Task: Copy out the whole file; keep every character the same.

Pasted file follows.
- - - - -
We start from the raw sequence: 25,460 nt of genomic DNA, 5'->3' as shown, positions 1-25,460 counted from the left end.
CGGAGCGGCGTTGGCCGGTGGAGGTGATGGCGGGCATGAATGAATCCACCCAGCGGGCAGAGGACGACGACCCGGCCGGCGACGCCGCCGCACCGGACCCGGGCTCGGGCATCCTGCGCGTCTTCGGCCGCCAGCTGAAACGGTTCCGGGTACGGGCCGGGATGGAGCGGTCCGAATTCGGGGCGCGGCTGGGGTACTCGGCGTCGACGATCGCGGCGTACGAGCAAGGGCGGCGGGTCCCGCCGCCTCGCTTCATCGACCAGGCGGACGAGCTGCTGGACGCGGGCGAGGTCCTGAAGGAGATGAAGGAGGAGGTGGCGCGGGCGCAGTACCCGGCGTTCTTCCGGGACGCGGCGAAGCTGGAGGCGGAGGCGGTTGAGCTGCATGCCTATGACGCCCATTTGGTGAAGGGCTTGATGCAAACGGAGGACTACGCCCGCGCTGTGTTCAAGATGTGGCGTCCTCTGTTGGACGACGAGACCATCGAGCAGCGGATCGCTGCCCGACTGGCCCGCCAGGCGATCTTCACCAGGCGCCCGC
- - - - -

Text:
We start from the raw sequence: 25,460 nt of genomic DNA, 5'->3' as shown, positions 1-25,460 counted from the left end.
CGGAGCGGCGTTGGCCGGTGGAGGTGATGGCGGGCATGAATGAATCCACCCAGCGGGCAGAGGACGACGACCCGGCCGGCGACGCCGCCGCACCGGACCCGGGCTCGGGCATCCTGCGCGTCTTCGGCCGCCAGCTGAAACGGTTCCGGGTACGGGCCGGGATGGAGCGGTCCGAATTCGGGGCGCGGCTGGGGTACTCGGCGTCGACGATCGCGGCGTACGAGCAAGGGCGGCGGGTCCCGCCGCCTCGCTTCATCGACCAGGCGGACGAGCTGCTGGACGCGGGCGAGGTCCTGAAGGAGATGAAGGAGGAGGTGGCGCGGGCGCAGTACCCGGCGTTCTTCCGGGACGCGGCGAAGCTGGAGGCGGAGGCGGTTGAGCTGCATGCCTATGACGCCCATTTGGTGAAGGGCTTGATGCAAACGGAGGACTACGCCCGCGCTGTGTTCAAGATGTGGCGTCCTCTGTTGGACGACGAGACCATCGAGCAGCGGATCGCTGCCCGACTGGCCCGCCAGGCGATCTTCACCAGGCGCCCGC